What drives happiness?

Adequate pay is necessary, but not sufficient in itself, to create happiness at work. Tellingly, data proves that country-level GDP and ‘mean levels of happiness’ are not strongly correlated. At an individual level, more money can be a positive factor, but not if, for instance, the person is not treated well or respected within the organisation. Further, incremental changes in pay, or the increased probability of recognition are unlikely to alter a person’s state of happiness in a meaningful sense. In the longer-term, in fact, people tend to settle down at some ‘mean’ level of happiness. A key question, then, is: What determines this level?

Ultimately, people must ‘choose’ to be happy and stay committed to their search for happiness. This has much to do with their attitude to life – are for that reason, many organisations pay so much attention to ‘attitude’ in their hiring decisions. Partly, happiness is also about not having to choose between too many alternatives. Contrary to common perception, having a lot of choices makes decision-making more difficult without adding much value to the final outcome. The ideal is to have no more than two or three choices for any given decision. The context also matters: people tend to be happier when surrounded by happy people. Clearly, though, this depends on close these people are to each other. At the workplace, enthusiastic people with a ‘zest for life’ spread cheer and create a ‘zone of happiness’ around themselves.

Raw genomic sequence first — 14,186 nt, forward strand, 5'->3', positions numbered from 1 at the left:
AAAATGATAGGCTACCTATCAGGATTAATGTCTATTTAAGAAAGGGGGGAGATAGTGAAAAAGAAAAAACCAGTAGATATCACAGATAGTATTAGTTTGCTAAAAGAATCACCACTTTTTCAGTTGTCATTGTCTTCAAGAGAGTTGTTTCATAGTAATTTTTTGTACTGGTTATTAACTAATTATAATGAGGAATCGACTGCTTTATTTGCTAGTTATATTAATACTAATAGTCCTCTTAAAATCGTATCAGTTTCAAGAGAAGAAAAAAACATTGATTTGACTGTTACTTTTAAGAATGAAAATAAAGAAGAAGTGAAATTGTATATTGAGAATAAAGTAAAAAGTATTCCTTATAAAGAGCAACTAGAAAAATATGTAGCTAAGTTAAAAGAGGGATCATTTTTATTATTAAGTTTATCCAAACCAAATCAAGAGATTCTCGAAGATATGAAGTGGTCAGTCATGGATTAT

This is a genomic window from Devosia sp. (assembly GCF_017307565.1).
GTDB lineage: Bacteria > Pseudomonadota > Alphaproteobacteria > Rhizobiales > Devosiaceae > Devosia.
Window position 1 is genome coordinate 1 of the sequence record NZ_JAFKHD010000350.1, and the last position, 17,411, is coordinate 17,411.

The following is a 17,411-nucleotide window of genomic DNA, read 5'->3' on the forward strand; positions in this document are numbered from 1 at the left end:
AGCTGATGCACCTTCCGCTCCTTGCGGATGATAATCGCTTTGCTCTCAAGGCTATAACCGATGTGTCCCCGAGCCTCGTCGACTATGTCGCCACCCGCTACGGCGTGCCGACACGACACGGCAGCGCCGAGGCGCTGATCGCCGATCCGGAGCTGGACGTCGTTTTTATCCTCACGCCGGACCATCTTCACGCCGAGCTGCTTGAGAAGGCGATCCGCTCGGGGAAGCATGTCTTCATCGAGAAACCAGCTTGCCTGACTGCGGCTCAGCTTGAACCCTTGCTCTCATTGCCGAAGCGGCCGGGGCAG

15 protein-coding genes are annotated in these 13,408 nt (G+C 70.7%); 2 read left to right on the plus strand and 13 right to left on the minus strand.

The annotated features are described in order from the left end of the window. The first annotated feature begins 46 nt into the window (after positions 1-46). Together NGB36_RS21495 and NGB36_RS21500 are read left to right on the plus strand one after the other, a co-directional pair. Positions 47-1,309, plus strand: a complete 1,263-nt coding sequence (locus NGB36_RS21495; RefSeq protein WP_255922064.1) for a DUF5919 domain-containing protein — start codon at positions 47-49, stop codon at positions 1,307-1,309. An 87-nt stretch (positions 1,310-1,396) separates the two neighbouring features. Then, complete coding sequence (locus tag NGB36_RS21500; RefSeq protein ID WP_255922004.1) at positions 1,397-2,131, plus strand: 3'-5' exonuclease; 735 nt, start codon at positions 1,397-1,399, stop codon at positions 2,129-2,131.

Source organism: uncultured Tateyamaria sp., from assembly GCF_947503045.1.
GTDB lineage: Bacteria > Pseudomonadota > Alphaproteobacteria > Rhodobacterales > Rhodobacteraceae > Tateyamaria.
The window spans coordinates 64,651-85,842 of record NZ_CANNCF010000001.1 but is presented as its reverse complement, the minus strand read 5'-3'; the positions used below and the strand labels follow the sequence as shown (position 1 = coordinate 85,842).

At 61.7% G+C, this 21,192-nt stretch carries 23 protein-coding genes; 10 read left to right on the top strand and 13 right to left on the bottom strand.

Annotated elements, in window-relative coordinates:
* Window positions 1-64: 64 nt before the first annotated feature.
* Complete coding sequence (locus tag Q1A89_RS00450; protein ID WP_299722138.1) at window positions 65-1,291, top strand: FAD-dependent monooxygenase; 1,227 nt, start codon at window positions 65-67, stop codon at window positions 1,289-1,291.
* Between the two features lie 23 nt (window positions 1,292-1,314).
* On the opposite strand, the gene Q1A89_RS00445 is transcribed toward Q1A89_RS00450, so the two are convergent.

Happiness is also driven by affection, and people with a happy personal life tend to do better everywhere, including at work. According to a Harvard University study, the ability to love and to receive love from others is perhaps the single biggest source of happiness. A mother selflessly looks after her children, without any expectation of some quid pro quo. The delight that children feel and express when their parents return home at the end of the day can be uplifting. Families are therefore crucial: they love and stand by each other through thick and thin, and accept each other for who they are. Although one cannot, of course, greatly influence someone else’s personal life, it is important to at least recognise this link. What leaders can do, however, is to truly care for and be compassionate towards their colleagues.